Filipp Kirkorov, the quintessential Russian pop star of the 1990s, has apologized to a television director he attacked last week and blamed the outburst, which could land him in jail, on an unspecified mental disorder.
"Twice a year I have serious fits when I don't remember anything and am unconscious of my actions," Kirkorov said in his apology to Marina Yablokova, 29, a director of the still-unaired television show “Golden Gramophone.”
"I am actually horrified by this, and it's only now that I understand that I have to undergo serious treatment," Kirkorov, 43, said in the statement posted on his web site Wednesday.
Kirkorov kicked Yablokova and dragged her by the hair on the film set Saturday, venting anger over stage lights that he said were "too bright," news reports said.
Yablokova, who suffered a concussion and multiple bruises, plans to file a lawsuit, her lawyer, Sergei Zhorin, said by telephone.
Zhorin said the apology looked "more like an excuse" to evade criminal responsibility.
He declined to provide his client for comment, saying she would not talk to reporters because she was "embarrassed" of being beaten in front of "many people who knew her."
Yablokova went to a police precinct Wednesday to speak with investigators working on the case, Interfax reported.
Kirkorov's lawyer Tatyana Akimtseva told The Moscow Times that Kirkorov went to a hospital for an examination Tuesday and was waiting for the results.
The only serious illness linked to Kirkorov has been cancer, which killed his mother in 1994. He underwent a check for cancer in 2008, but the results were never made public.
Kirkorov wants to meet Yablokova to apologize in person, but she has refused, Akimtseva said.
The lawyer admitted that the beating took place, but said the story was overblown by unspecified people looking to cash in on the incident. “We won't meet any insane financial claims,” she said, adding that Kirkorov does remember attacking Yablokova.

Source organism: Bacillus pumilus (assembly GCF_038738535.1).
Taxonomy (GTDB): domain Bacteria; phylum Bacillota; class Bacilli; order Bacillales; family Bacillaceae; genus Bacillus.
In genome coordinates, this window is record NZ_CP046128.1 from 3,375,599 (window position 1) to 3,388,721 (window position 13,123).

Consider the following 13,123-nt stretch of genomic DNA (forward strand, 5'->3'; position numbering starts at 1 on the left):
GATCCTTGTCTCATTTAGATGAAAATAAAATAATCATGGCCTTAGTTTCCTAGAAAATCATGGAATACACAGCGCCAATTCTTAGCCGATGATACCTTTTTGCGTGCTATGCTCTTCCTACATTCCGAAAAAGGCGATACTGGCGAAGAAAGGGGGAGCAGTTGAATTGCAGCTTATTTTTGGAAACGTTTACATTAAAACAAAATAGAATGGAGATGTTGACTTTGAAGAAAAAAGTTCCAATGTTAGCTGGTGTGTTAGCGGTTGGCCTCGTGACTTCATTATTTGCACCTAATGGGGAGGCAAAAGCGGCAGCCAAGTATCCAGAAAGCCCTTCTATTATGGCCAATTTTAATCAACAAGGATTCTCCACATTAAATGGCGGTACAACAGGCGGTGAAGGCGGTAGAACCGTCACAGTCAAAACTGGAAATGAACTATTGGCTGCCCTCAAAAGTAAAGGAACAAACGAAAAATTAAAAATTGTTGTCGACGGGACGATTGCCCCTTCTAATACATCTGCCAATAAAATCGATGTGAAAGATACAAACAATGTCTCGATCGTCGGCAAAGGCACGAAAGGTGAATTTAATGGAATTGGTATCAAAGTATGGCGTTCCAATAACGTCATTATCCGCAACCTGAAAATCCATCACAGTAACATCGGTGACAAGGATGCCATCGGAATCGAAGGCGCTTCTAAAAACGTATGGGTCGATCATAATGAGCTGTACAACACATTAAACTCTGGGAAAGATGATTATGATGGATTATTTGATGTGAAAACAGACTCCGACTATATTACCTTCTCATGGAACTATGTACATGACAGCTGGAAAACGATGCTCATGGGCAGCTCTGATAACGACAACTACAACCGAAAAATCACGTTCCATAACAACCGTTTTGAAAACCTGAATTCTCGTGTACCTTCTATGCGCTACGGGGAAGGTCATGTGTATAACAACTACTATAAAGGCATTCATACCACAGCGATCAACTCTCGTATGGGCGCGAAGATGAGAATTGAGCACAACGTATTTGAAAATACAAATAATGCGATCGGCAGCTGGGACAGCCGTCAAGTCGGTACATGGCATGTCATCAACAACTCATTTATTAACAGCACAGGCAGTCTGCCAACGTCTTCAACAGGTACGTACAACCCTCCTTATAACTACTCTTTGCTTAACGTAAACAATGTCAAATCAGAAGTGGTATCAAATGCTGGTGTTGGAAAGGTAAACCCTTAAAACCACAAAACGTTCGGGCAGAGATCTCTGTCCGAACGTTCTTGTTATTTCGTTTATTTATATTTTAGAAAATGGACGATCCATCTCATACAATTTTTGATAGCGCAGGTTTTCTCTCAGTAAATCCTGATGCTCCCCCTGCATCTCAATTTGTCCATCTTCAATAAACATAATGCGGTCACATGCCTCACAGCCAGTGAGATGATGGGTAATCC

Some people in the music industry voiced outrage over the incident.
"If you're sick, stay in the hospital," prominent music producer Iosif Prigozhin told The Moscow Times.
"If [Yablokova] were my sister, I'd have waited for Kirkorov outside his house with a club," Prigozhin said.
Kirkorov, who debuted in 1990 and has 13 albums in his discography, is a five-time winner of the World Music Awards, presented to artists with the top worldwide sales for the year.
But his reputation has been damaged by attacks on journalists, most of them women.
In the most widely publicized incident, a court fined him in 2004 for a profane tirade at Rostov-on-Don journalist Irina Aroyan at a news conference. He later apologized to Aroyan, but insulted another journalist who called him for a comment after the hearing in the case.
The list of people Kirkorov has insulted in public also includes the editor of the Sem Dnei tabloid magazine, Vera Orlova; reporter Veronika Kozlova, whom he threatened to choke over a question; and Twitter blogger Yevgeny Grak.